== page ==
The provider had effective systems in place to monitor the quality of the service and ensure that areas for improvement were identified and addressed.

The manager kept themselves informed of developments within the social care sector and cascaded important information to the rest of the staff team.

Inspection areas

Safe

Good

Updated 7 August 2018

The service was safe.

The provider had infection control procedures in place and the home was clean and odour free, however the liquid soap in the staff toilet and hand gel in the entrance hall had not been topped up.

Staff had received training in the administration of medicines and there were effective systems in place to ensure that medicines were managed safely.

There were enough staff on duty to keep people safe and meet their needs. Recruitment procedures were in place to ensure that only suitable staff were appointed to work with people who used the service.

There were appropriate procedures in place for the safeguarding of people who used the service and these were being followed.

The risks to people�s safety were identified and managed appropriately. The provider had processes in place for the recording and investigation of incidents and accidents.

Effective

Requires improvement

Updated 7 August 2018

The service was not always effective.

The garden was neglected, not easily accessible and did not meet the needs of people using the service.

The provider was aware of their responsibilities and had acted in accordance with the Mental Capacity Act 2005 and the Deprivation of Liberty Safeguards.

People�s nutritional and healthcare needs had been assessed and were met.

People were cared for by staff who were suitably trained, supervised and appraised.

Caring

Good

Updated 7 August 2018

The service was caring.

Staff interacted with people in a friendly and caring way. Relatives and professionals felt that people using the service were well cared for.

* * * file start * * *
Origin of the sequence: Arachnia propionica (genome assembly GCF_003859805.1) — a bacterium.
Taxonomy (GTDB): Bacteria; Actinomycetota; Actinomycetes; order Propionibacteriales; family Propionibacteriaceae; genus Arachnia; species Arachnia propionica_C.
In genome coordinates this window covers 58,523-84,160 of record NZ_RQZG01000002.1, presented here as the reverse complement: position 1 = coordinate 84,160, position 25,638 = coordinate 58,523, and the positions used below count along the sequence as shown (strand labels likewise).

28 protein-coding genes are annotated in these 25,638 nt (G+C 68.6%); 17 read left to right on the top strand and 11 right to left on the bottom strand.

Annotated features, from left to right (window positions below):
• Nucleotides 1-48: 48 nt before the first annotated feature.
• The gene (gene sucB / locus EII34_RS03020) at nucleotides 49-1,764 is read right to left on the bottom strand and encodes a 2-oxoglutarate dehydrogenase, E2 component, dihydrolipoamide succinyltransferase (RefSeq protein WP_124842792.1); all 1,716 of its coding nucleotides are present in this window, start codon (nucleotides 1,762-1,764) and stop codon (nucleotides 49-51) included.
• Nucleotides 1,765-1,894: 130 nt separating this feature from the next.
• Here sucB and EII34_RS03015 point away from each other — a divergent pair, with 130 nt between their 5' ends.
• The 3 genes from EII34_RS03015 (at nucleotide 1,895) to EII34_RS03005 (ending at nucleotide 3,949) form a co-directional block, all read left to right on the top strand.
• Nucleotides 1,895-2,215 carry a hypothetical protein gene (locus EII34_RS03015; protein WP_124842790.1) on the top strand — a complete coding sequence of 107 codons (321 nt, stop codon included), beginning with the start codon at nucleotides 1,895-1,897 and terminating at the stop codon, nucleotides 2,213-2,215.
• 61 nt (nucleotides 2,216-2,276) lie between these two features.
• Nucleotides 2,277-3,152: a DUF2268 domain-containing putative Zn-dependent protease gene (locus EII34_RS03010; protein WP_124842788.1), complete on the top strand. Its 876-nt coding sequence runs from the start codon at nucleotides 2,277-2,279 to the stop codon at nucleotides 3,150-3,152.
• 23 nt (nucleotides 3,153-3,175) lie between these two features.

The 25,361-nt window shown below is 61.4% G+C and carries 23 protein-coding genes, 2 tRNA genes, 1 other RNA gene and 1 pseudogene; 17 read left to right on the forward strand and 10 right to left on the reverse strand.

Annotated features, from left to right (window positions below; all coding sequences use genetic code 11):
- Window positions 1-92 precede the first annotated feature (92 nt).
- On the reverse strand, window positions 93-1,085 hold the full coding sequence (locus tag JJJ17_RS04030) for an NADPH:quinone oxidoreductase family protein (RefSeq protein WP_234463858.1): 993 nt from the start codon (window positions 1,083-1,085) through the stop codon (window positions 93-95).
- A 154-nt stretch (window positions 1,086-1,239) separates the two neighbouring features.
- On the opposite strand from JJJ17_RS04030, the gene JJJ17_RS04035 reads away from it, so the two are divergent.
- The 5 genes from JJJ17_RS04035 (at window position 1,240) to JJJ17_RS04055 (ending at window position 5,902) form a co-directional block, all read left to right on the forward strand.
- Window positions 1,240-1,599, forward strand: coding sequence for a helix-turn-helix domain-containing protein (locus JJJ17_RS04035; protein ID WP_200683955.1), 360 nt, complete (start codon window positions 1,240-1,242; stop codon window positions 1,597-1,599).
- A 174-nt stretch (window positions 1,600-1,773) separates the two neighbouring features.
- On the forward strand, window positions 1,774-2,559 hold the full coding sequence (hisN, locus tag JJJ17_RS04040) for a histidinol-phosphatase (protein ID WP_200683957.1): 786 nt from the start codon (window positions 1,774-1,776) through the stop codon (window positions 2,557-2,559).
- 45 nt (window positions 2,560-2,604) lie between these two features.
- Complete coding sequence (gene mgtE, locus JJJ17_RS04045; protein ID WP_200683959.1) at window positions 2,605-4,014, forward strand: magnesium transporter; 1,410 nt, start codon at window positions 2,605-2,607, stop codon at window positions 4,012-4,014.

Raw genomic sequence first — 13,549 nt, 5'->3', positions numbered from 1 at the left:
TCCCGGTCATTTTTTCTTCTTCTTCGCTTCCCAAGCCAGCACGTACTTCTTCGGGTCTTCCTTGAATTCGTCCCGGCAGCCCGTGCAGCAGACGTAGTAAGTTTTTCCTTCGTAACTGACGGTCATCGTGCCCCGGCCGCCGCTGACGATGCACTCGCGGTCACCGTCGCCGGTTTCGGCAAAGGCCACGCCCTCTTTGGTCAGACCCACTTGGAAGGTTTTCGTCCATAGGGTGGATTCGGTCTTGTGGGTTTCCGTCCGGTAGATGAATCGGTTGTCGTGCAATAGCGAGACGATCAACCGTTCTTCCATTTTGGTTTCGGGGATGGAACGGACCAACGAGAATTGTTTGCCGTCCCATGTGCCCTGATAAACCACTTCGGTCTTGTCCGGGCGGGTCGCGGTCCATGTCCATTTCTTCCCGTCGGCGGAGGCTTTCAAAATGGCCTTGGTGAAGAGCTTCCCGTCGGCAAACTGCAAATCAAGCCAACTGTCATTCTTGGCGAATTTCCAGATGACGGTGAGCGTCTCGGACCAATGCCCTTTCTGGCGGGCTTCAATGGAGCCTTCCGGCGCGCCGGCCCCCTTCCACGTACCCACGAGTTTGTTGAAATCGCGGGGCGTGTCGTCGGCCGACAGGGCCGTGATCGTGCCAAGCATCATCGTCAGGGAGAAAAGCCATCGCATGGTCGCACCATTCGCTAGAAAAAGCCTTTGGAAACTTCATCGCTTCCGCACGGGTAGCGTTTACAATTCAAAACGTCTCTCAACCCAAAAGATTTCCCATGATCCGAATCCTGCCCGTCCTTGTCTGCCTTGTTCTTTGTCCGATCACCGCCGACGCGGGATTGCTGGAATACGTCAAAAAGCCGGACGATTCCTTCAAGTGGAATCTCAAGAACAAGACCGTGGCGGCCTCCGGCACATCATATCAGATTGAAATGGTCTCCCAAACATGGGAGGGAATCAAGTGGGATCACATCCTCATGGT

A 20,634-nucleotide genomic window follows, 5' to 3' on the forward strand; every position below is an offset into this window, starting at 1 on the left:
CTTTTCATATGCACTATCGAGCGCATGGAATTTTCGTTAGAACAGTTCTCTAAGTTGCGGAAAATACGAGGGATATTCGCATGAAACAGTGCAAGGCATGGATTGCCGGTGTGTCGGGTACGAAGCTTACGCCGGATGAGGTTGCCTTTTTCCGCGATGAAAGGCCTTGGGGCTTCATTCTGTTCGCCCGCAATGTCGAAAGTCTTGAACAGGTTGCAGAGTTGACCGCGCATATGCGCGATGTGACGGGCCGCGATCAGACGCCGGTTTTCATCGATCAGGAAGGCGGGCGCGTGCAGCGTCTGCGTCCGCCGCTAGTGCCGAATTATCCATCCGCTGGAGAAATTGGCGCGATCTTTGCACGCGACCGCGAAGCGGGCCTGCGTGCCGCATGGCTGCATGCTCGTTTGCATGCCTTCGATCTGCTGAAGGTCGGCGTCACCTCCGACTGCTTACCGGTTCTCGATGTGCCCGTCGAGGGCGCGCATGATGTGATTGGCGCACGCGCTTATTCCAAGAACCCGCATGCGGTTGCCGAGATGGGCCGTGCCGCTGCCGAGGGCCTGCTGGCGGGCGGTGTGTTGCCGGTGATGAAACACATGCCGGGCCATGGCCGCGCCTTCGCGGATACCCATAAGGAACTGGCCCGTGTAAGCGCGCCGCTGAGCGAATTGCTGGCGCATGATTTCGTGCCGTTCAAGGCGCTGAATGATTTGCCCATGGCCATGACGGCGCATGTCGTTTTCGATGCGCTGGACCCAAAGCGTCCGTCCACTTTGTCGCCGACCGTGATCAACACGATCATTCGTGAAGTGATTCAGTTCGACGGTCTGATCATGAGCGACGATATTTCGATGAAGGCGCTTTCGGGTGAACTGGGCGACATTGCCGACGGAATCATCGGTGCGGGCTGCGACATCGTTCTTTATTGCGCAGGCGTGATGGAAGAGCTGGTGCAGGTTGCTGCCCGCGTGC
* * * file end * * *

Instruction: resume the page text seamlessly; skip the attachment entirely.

Care plans contained people's personal history, likes and dislikes. People were supported by caring staff who respected their dignity, human rights and diverse needs.

Where people were able to make choices, they told us that staff respected these.

Responsive

Good

Updated 7 August 2018

The service was responsive.

A range of activities were organised and external entertainers visited regularly. The manager had made some improvement in the provision of specific activities for people living with dementia.

Assessments were carried out before people were admitted to ensure the service could provide appropriate care. Care plans were developed from the assessments and reviewed regularly.

Well-led

Good

Updated 7 August 2018

The service was well-led.

There were systems in place to assess and monitor the quality of the service.

There were regular meetings for staff and people who used the service which encouraged openness and the sharing of information.

People and their relatives were sent questionnaires to ask their views in relation to the quality of the care provided.

People, relatives and professionals we spoke with thought the home was well-led and that the staff and senior team were approachable and worked well as a team.

The staff told us they felt supported by the manager and there was good communication among the staff team.